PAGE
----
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Outrageous scenes as Champions League club looks to exploit potential scouts by advertising voluntary roles

It’s very true in life that you get what you pay for, so if you look to exploit potential employees by not paying them then it’s rarely going to work well.

A lot of fans will think of scouts as people who spend their days travelling to as many games as possible to help the club unearth that next big star, but the reality is only half true.

You do have dedicated individuals who will do all they can to make a difference, it’s just they also need to have a full time job which is going to take up most of their time.

It’s amazing that we live in a world where football clubs will spend so much money on transfer fees and wages, so any mistake in the transfer market could cost you millions if it goes wrong.

Logic dictates that you would do everything possible to make sure you have the best scouts to compile reports before making a move, yet for some reason it’s the one area where clubs scrimp and save as much as they can.

The work is usually done by unpaid volunteers who are desperate to get a chance in the game, so clubs know they can exploit them for a season or two before casting them aside and starting again.

Voluntary scouting makes sense at the lowest levels because clubs are generally run by volunteers, but it’s nothing short of outrageous for a Champions League club to be going down that route:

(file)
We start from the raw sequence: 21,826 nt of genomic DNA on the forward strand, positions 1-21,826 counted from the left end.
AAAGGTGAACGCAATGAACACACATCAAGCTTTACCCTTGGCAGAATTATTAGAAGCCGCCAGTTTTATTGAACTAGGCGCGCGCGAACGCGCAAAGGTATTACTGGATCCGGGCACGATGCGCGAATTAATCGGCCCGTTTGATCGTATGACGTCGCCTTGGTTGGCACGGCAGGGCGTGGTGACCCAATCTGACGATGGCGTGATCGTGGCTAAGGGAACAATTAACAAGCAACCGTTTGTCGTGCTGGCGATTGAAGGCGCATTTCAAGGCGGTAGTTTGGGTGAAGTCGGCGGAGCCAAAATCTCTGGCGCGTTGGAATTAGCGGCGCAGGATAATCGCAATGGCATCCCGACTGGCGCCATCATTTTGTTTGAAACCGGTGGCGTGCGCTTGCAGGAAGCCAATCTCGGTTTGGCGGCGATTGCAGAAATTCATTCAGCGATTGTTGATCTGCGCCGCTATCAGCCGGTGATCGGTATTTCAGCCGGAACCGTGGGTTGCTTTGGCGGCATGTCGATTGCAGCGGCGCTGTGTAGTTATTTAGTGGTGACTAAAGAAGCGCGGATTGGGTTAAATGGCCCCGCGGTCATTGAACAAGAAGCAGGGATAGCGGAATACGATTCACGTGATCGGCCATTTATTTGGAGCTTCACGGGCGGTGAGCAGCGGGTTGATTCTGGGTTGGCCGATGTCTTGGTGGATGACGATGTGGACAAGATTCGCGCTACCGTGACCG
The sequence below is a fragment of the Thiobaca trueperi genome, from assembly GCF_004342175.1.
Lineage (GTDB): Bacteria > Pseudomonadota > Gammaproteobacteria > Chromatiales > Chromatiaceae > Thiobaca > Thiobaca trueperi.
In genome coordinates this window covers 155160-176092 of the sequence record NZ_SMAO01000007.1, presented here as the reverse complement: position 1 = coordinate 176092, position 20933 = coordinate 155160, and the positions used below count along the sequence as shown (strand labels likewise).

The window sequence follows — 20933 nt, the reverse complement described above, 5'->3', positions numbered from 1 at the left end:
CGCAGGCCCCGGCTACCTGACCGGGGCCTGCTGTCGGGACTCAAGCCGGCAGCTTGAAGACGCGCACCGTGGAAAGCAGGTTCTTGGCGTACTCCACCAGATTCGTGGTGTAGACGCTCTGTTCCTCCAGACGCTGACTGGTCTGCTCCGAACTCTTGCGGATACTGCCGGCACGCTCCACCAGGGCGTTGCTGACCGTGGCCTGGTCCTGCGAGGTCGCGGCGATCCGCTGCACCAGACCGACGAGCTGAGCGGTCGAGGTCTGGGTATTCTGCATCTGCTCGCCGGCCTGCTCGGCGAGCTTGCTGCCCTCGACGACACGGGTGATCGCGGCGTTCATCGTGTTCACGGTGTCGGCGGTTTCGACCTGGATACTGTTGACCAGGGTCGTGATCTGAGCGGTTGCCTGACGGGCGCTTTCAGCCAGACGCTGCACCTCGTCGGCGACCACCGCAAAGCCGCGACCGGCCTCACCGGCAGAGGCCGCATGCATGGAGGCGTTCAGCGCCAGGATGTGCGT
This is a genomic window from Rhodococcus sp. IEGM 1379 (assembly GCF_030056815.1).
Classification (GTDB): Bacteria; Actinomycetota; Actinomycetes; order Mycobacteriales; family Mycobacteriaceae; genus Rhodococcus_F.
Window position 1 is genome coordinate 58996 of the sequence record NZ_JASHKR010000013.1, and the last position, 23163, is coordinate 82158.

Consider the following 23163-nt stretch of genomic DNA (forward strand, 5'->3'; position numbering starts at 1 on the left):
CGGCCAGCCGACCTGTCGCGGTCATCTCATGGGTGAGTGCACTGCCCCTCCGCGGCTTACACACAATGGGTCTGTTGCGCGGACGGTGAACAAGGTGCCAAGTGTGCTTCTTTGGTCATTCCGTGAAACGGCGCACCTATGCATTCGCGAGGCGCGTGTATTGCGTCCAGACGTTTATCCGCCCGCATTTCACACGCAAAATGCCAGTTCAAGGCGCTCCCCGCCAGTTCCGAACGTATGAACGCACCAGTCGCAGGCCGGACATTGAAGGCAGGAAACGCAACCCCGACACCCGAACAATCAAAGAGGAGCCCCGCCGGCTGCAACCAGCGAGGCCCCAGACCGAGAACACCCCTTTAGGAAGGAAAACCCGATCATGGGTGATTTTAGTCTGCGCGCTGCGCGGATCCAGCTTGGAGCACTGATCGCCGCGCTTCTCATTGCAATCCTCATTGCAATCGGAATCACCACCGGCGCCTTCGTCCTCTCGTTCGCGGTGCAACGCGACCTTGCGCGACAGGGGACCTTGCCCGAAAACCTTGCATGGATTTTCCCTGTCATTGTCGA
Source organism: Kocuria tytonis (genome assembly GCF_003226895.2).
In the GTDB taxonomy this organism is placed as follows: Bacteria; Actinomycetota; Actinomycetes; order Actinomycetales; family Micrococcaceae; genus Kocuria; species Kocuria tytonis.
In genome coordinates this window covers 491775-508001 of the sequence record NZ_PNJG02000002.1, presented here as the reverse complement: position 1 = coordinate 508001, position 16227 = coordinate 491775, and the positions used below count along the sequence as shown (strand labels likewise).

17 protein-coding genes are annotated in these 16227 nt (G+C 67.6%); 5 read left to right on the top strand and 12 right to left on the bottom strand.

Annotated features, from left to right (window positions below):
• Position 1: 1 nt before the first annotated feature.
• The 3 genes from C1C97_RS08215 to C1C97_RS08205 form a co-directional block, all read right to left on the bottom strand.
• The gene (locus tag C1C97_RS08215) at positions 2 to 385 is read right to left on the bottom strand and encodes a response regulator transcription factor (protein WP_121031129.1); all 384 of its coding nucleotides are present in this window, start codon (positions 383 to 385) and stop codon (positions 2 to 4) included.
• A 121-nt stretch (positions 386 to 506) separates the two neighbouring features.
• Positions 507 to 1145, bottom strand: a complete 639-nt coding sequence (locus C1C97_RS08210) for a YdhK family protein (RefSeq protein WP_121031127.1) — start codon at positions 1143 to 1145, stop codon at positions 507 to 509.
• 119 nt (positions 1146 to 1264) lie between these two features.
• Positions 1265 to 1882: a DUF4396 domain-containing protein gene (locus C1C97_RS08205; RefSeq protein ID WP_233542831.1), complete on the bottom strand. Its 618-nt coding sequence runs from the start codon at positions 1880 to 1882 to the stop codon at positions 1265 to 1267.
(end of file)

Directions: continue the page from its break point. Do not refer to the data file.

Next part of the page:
There will be people out there who think it’s fair enough and possibly even good business practice from the club, but it’s nothing short of exploitation and it’s a dreadful look.

Even if you reach the Champions League group stages and lose every game you will bank a guaranteed €15m, but that figure only goes up for every draw or win.

One of the biggest focusses in football just now is clubs living within their means, so that usually comes down to transfer and wage spending, but it extends to the rest of the club too.

If you feel you can’t afford an extensive scouting network then you need to adapt accordingly, much in the same way you would need to adapt on the field if you can’t just buy every player you want.

There will be some people who think this is a great opportunity to get some experience and if you do well then they’ll take you on, but that is a mug’s game.

The club is owned by Matthew Benham who also owns Brentford, and it’s worth noting that the English Championship side let a lot of scouts go at the end of last season so they are not in the business of treating their recruitment staff well.

FC Midtjylland are not alone here and a lot of clubs around the world indulge in these practices, but for a club who want to talk themselves up as one of the most innovative clubs, it’s not a good look when you’re innovation revolves around human exploitation.